She didn't want a letter of censure. Her first day was going badly enough as it was.

People were screaming and running by the time Jodie hit the street. It wasn't hard to see why, either. Roy was standing in the middle of the street and a large delivery van was rising and falling on top of him like a hammer trying to drive a nail. Mary was about thirty feet up a wall, screaming in rage with tentacles flaying, but the TK obviously had her pinned. Mike was emptying a gun the size of a Cadillac at the TK, but the bullets kept flattening themselves against an invisible wall.

Jodie raised both fists, checked her line of fire, and was about to blast him when he suddenly turned on her. She was snatched up and slammed back against the wall and her hands pinned down.

The TK turned his attention back to Mike and walked right into the hail of bullets. Mike never flinched. He just fed magazine after magazine into his pistol until he shot himself dry, then pulled out a snap baton and flicked it open.

Roy kept yelling, telling Mike to run, but he couldn't get way from the delivery van. Mary screamed and a single long, spiked tentacle shot toward the TK.

He yelled and looked down when it speared his leg. He waved his hand and the spike pulled back out of his leg and Mary shot up the side of the building a good twenty stories.

He turned back to Mike.

"Time to die, little man," the TK said.

Jodie pulled against the invisible force holding her. She couldn't let this happen. She couldn't let a member of her team be killed. She couldn't let Mike be killed. She just needed to focus, to get one hand up, but she couldn't. All she could do was glare and growl.

One shot. All she needed was one shot.

The TK drove Mike to his knees.

Just one shot.

Mike's hands went to his throat.

Jodie felt the blood pounding behind her eyes, the headache she'd all but forgotten during the heat of the chase flared again, and for a second, she was sure her skull would split open.

Mike's face started to turn blue.

The world suddenly turned red and the TK folded nearly in half as two thick red beams shot out of Jodie's eyes and slammed into him, sending him sailing into the large golden sphere suspended above the fountain in front of the hotel across the street. The thing rang like a bell and Jodie, suddenly free of the invisible force holding her up, fell to her knees. She stayed there for a second, looking at the crumpled body of the TK, then passed out.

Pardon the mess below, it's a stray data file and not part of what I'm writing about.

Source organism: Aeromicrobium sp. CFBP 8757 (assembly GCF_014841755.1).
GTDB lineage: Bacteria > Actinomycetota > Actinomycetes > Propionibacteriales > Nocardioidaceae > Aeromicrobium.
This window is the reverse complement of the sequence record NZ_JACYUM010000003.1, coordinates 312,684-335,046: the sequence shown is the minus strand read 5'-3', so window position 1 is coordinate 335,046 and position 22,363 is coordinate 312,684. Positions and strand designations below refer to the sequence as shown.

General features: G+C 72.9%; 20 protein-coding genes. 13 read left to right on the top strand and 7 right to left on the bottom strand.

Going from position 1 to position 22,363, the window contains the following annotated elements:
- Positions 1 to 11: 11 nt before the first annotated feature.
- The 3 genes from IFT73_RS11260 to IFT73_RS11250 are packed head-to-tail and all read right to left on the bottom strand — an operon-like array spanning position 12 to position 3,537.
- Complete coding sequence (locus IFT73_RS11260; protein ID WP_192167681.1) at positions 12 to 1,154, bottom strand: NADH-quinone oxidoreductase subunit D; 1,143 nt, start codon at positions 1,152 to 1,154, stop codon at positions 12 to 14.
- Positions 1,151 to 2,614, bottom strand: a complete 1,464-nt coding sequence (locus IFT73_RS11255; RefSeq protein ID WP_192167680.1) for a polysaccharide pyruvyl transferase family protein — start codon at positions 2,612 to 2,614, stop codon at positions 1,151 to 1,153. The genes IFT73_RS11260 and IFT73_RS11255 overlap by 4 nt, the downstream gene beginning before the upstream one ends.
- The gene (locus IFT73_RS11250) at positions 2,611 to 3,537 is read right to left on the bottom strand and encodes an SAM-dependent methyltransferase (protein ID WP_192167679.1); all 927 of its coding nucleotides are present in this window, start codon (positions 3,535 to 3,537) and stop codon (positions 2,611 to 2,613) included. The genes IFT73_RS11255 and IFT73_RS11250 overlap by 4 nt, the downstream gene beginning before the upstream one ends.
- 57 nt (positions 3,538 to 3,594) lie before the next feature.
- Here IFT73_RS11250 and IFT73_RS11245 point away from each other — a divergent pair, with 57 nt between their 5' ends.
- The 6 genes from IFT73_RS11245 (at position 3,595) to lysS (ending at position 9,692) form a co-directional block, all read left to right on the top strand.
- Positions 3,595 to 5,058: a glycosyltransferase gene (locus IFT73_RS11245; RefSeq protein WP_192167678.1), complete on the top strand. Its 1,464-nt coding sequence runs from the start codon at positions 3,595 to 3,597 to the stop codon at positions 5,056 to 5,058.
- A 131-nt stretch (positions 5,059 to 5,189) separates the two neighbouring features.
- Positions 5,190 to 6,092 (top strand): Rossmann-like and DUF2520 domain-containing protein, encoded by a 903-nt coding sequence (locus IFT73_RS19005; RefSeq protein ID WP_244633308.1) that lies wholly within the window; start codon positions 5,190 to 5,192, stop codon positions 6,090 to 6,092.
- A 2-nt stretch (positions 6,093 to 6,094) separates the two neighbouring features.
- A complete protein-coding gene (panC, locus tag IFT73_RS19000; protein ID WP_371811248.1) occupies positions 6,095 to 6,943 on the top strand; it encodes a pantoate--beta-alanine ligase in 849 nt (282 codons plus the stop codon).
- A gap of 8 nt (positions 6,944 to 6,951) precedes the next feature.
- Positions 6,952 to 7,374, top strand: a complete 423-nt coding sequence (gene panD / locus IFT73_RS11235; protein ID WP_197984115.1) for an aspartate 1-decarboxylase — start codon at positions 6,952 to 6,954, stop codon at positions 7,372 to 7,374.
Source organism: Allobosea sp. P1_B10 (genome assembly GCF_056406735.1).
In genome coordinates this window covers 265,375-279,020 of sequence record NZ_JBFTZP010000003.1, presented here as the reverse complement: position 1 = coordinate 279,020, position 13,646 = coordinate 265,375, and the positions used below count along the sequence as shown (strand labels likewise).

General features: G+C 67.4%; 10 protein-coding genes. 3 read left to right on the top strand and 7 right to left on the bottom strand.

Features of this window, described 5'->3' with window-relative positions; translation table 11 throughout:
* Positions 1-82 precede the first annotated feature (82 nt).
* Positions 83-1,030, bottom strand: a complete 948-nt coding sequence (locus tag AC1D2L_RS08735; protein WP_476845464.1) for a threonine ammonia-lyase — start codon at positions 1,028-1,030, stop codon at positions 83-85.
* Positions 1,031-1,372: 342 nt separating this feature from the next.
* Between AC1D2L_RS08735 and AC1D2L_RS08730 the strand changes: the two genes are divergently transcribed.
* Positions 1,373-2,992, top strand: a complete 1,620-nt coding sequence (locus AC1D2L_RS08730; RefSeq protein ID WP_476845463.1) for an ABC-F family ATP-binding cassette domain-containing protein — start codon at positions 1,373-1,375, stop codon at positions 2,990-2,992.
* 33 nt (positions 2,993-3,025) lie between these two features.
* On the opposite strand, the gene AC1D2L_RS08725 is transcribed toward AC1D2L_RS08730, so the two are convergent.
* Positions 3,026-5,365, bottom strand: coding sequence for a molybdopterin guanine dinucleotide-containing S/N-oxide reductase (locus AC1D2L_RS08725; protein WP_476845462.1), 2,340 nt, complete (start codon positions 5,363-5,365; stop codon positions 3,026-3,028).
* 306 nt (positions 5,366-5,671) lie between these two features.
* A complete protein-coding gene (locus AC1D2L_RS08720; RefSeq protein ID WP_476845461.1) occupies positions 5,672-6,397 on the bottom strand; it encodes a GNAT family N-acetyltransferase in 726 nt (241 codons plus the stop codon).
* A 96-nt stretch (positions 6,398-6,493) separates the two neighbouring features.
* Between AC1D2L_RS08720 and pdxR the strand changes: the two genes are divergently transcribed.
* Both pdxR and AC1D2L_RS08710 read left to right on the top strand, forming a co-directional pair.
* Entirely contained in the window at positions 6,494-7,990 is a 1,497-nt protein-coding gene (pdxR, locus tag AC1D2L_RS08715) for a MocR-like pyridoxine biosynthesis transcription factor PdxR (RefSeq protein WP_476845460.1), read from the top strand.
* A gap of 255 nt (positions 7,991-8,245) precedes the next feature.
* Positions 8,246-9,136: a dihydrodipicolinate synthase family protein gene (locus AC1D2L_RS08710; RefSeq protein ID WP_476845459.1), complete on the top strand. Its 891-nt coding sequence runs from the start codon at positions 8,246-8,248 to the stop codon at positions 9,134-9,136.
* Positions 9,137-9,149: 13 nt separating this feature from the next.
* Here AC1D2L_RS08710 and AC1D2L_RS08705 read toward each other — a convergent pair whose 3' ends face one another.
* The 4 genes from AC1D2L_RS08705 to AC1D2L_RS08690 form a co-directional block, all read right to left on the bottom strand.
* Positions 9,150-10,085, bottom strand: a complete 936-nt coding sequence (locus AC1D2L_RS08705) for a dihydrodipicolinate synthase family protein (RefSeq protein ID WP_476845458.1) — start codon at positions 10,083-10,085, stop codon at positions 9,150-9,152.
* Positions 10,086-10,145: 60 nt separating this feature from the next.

"It's no big deal," Mary said.

Jodie tried to look up at Mary and instantly regretted opening her eyes. Even with all the lights out in the interrogation room, the light getting in past the closed blinds was enough to hurt.

"I passed out during a fight," Jodie groaned.

"Come on, Jodie," Mary said, "it's not that uncommon to pass out the first time a new power manifests."

"Have you?" Jodie asked.

"No, but then I'm just a one."

Jodie groaned as she realized she'd gone from a one to a two. She'd have to get the signature of her new power cataloged and refile her registration papers.

"Roy, on the other hand, is a three."

Jodie dropped the ice pack and looked at Mary, then winced and shut her eyes as the light registered. Mary handed her the ice pack again.

"He's really a three?" she asked.

"Yeah," Mary said. "TK manifested first, but he was in the middle of a chemistry class when the telepath manifested. It was a bit embarrassing for him really. Apparently the girl sitting behind him was thinking dirty thoughts about the professor and it bled through."

Jodie chuckled, then winced as the movement upset her stomach.

"That isn't the really funny one though," Mary said.

"Really, what is?"

"Well, before he went to the Academy, Roy got his PhD. Poor boy has a thing about public speaking. Don't know why. He used to do community theater all the time, and he was one of the best teachers Georgia State ever put in a classroom, but ask the boy to present a paper and he breaks out into a cold sweat."

"Oh no," Jodie said, suddenly having a pretty good idea where this was going.

"Well, he's suppose to present a paper on the use of telekinesis to manipulate light in the optics lab, so he walks out onto the stage, looks at a crowd of about a thousand physicists, and just vanishes."

Jodie laughed, and then clutched her head.

"Oh, God," she said, not sure herself if she was referring to the pain or the image of Roy vanishing from behind a podium.

"Yeah, it gets worse. The poor guy didn't even realize it. He just stood there and presented his entire paper while he was invisible."

"Please stop," Jodie said.

"Aw, come on. Don't you want to hear the part about how it took him three weeks to figure out how to become visible again?"

Jodie laughed even harder.

The door opened and a balding man in his late thirties stuck his head in.

"Scott wants to know if she's ready to debrief," he asked.

"How about it?" Mary asked.

"Yeah," Jodie said. "Just hand me my sunglasses."

Mary handed her the sunglasses. She put them on and stood up. Mary took her arm and led her out of the interrogation room.

At which point, they ran smack into Roy and Mike.

Mike looked at her, then at Roy. "Dude, I told you. I frickin' told you . . ."

Jodie looked up at both of them and shook her head.

"Yeah, fine," she said. "I shoot laser beams out of my eyes."

"Don't forget, he thinks you're hot," Roy said.

"Please shut up," Jodie said.

Mike smiled. "Told you she hated you."

"No, Mary's right. I hate both of you."